An egg a day might keep the flab at bay! Study finds people who eat eggs five times a week are slimmer
- Spanish study shows people who eat eggs at least five times a week are less fat
- Researchers compared eating habits and body composition in 355 students
- Those who ate the most had a 4% lower BMI than those eating less than one
From scrambled to poached or fried, everyone loves their eggs done differently in the morning.
But now researchers say your preference doesn’t matter, as long as you have them five days a week.
For a study has found people who eat eggs nearly every day are slimmer.
Although not proof that eggs are the magical flab-busting remedy, experts said the findings suggest eating more of them ‘may lead to a healthier body composition’.
A study shows people who eat eggs at least five times a week are less fat and have more muscle mass than those who do not
On average, those eating the least eggs had BMIs of around 23.5, while those eating the most were around 22.5. Both figures are considered to be in the healthy range. Graphs show: Model 0 is the unadjusted BMIs for people eating less than one egg a week (light blue), one to four (middle blue) and at least five (dark blue), while Model 1 adjusts for age and sex and Model 2 adjusts for protein intake
Go to work on an egg for a lower risk of heart attacks and strokes, scientists say.
A study of nearly 5,000 people suggests the iconic 1960s advertising slogan might actually yield meaningful health benefits.
Participants who ate one whole egg a day had higher levels of healthy proteins and good cholesterol in their blood, and lower levels of the bad kind.
This combination cuts the risk of cardiovascular disease by preventing the arteries from clogging, which in turn lowers the risk of heart attacks and strokes.
Eggs went out of fashion decades ago, after research linked eating them to a rise in bad cholesterol.
The Egg Marketing Board’s ‘go to work on an egg’ campaign was blocked from relaunching in 2007 after a watchdog ruled it did not encourage healthy eating.
But the latest study found people who ate eggs had more of a protein in their blood called APOA1, a major building block of good cholesterol.
Spanish medics compared the body composition of 355 university students, to see whether eating eggs had any potential influence.
All of the adults involved in the research, published in Clinical Nutrition, were in the age range of 18-30.
Height and weight measurements were logged to produce a BMI score. Waist circumference was also recorded.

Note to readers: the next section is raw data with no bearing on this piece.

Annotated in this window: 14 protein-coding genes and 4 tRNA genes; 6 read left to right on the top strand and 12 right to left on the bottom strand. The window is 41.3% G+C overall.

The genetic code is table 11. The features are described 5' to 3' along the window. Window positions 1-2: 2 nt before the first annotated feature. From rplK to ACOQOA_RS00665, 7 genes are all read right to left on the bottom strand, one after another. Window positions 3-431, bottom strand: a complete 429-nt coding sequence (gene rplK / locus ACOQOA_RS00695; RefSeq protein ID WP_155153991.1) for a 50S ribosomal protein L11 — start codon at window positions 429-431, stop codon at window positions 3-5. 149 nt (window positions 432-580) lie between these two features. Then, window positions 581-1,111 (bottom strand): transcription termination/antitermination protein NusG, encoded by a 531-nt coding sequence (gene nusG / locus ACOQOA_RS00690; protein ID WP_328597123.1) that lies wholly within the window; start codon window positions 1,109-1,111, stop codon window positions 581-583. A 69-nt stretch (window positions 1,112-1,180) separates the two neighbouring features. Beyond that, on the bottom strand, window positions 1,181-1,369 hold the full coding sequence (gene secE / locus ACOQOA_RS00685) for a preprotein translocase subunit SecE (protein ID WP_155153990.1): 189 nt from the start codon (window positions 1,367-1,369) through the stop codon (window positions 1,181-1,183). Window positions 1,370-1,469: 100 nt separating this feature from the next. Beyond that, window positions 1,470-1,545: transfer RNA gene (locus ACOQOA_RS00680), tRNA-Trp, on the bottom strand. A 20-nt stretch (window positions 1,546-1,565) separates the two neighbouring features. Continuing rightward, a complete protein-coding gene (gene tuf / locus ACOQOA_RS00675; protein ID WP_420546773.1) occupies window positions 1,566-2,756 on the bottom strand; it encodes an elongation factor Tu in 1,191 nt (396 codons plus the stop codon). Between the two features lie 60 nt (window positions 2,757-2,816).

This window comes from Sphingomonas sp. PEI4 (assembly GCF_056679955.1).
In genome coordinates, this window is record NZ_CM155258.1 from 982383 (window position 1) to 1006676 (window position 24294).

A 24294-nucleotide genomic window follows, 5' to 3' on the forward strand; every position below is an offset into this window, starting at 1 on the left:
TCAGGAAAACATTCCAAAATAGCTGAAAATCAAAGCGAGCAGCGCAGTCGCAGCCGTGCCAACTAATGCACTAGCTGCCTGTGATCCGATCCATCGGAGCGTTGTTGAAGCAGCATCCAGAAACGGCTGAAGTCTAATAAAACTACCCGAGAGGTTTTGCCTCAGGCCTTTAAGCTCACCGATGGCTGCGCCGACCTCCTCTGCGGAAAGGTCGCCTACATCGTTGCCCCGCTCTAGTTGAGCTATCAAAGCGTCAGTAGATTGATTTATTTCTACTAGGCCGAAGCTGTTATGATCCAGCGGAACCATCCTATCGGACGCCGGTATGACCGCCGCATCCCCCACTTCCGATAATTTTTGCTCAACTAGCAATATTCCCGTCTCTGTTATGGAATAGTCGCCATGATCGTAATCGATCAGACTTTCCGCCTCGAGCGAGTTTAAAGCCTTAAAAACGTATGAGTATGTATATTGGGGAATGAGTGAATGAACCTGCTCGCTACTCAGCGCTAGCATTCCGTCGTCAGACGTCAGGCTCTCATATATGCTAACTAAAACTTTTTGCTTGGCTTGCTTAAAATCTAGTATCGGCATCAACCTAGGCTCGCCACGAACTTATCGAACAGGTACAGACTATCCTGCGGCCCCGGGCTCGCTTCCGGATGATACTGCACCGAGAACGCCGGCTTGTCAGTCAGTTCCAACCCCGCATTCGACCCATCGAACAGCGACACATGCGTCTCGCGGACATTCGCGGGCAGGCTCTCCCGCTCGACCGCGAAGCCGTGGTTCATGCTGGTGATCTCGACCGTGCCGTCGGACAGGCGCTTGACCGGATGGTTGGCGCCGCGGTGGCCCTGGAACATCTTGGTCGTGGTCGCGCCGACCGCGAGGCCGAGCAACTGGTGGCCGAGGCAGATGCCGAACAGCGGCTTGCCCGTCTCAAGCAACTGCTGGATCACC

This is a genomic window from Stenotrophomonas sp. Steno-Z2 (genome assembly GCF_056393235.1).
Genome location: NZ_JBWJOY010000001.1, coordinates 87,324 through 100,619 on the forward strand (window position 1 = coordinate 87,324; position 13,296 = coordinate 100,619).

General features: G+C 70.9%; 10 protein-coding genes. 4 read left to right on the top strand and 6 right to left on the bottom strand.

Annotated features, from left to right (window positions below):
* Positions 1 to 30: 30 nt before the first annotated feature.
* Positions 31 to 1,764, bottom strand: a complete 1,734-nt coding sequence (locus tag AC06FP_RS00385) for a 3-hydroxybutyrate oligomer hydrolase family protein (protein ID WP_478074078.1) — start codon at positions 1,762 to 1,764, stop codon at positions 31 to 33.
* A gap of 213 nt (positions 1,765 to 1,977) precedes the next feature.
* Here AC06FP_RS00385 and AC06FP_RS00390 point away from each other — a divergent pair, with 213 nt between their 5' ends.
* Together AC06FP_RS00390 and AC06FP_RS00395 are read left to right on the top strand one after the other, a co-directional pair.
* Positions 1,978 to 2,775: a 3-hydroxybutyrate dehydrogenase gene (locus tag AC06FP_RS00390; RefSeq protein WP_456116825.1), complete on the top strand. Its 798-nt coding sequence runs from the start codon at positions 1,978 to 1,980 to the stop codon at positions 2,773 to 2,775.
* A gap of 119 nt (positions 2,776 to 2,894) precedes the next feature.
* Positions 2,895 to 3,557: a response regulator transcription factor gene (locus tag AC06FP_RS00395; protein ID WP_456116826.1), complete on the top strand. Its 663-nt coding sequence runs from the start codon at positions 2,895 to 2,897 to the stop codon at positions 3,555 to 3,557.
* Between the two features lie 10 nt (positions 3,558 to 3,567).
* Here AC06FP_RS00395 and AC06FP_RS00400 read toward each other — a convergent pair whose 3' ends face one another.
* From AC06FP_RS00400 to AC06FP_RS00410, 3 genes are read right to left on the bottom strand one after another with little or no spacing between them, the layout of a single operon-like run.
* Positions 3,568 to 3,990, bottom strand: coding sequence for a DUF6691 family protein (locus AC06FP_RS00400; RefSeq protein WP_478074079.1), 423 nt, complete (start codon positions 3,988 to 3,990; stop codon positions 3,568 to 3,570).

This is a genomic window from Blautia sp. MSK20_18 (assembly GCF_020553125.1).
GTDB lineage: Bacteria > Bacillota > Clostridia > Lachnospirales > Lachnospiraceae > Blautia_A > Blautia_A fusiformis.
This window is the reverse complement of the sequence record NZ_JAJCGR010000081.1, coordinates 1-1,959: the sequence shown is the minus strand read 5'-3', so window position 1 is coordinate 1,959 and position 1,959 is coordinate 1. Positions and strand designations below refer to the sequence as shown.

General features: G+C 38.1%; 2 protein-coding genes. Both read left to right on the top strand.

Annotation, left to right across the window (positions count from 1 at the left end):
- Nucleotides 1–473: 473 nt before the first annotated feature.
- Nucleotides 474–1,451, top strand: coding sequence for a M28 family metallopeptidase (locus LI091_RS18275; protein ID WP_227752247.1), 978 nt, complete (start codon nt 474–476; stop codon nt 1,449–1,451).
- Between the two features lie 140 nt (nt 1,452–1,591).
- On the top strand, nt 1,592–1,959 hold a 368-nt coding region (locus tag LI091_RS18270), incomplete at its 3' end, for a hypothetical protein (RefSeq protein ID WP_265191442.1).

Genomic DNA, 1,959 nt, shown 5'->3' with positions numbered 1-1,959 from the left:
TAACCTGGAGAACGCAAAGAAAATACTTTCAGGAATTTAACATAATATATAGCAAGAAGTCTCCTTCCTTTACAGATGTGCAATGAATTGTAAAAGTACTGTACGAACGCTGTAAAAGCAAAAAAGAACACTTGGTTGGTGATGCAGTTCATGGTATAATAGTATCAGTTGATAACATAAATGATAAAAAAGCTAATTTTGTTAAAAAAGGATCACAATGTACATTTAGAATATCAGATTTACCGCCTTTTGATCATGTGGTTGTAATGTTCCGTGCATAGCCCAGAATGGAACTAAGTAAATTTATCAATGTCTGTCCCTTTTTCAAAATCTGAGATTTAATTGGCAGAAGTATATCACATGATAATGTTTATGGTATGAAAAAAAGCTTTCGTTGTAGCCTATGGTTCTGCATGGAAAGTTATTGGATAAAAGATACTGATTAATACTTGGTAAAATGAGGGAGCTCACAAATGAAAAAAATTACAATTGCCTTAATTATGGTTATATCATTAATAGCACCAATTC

Participants were broken down into groups based on how often they ate eggs: less than once a week, one to four times and at least five.
The study did not record what way the eggs were prepared.
Analysis showed those who ate eggs at least five times a day had significantly lower BMIs and fat percentage than the two other groups.
For example, their BMI was around 22.5, compared to just under 23.5 in the one to four group and 23.5 in the group who ate less than one.
Meanwhile, after adjusting for age and sex, those eating the least eggs had a waist circumference-height ratio of just under five, compared to 0.45 in the near-daily group. A lower score is better.
Dietary questionnaires also allowed the experts to work out their regular protein and calorie intake, to determine whether that was behind the results.
Analysis between the egg-eating groups were tiny, suggesting the benefits of eggs came solely from their protein.
This suggested the protein in the eggs was the main factor behind the larger gaps.
One large egg contains around 6g of protein, compared to around 62g in a 250g steak.
Lead author Dr Miriam Garrido-Miguel claimed it showed eating eggs more than five times a week should be recommended for healthier populations.
Writing in the journal, they said: ‘The association between egg consumption and body composition is mediated by protein intake.
‘This finding is important from a public health perspective, suggesting that higher egg consumption (≥5 eggs/week) may lead to a healthier body composition, especially due to higher protein intake.’
But the study was merely observational, meaning researchers could not prove eating eggs was the actual cause behind the differences in body composition.
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